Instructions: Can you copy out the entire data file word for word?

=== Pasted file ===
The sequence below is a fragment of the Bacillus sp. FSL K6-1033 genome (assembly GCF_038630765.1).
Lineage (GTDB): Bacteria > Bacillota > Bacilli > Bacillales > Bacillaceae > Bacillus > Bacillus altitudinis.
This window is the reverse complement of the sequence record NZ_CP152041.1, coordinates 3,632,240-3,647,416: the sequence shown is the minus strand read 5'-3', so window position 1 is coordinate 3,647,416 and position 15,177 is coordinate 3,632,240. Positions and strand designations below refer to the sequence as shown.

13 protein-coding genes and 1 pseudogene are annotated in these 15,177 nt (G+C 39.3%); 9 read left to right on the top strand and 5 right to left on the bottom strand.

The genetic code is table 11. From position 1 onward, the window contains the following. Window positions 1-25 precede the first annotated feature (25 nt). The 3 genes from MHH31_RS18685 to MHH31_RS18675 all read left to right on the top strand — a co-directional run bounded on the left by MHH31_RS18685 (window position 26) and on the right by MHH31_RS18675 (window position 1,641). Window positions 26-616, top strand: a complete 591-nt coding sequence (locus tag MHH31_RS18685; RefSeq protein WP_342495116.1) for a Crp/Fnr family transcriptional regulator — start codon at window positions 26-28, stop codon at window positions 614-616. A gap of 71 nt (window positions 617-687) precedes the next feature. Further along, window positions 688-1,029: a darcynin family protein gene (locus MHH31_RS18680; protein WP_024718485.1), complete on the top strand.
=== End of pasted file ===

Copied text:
The sequence below is a fragment of the Bacillus sp. FSL K6-1033 genome (assembly GCF_038630765.1).
Lineage (GTDB): Bacteria > Bacillota > Bacilli > Bacillales > Bacillaceae > Bacillus > Bacillus altitudinis.
This window is the reverse complement of the sequence record NZ_CP152041.1, coordinates 3,632,240-3,647,416: the sequence shown is the minus strand read 5'-3', so window position 1 is coordinate 3,647,416 and position 15,177 is coordinate 3,632,240. Positions and strand designations below refer to the sequence as shown.

13 protein-coding genes and 1 pseudogene are annotated in these 15,177 nt (G+C 39.3%); 9 read left to right on the top strand and 5 right to left on the bottom strand.

The genetic code is table 11. From position 1 onward, the window contains the following. Window positions 1-25 precede the first annotated feature (25 nt). The 3 genes from MHH31_RS18685 to MHH31_RS18675 all read left to right on the top strand — a co-directional run bounded on the left by MHH31_RS18685 (window position 26) and on the right by MHH31_RS18675 (window position 1,641). Window positions 26-616, top strand: a complete 591-nt coding sequence (locus tag MHH31_RS18685; RefSeq protein WP_342495116.1) for a Crp/Fnr family transcriptional regulator — start codon at window positions 26-28, stop codon at window positions 614-616. A gap of 71 nt (window positions 617-687) precedes the next feature. Further along, window positions 688-1,029: a darcynin family protein gene (locus MHH31_RS18680; protein WP_024718485.1), complete on the top strand.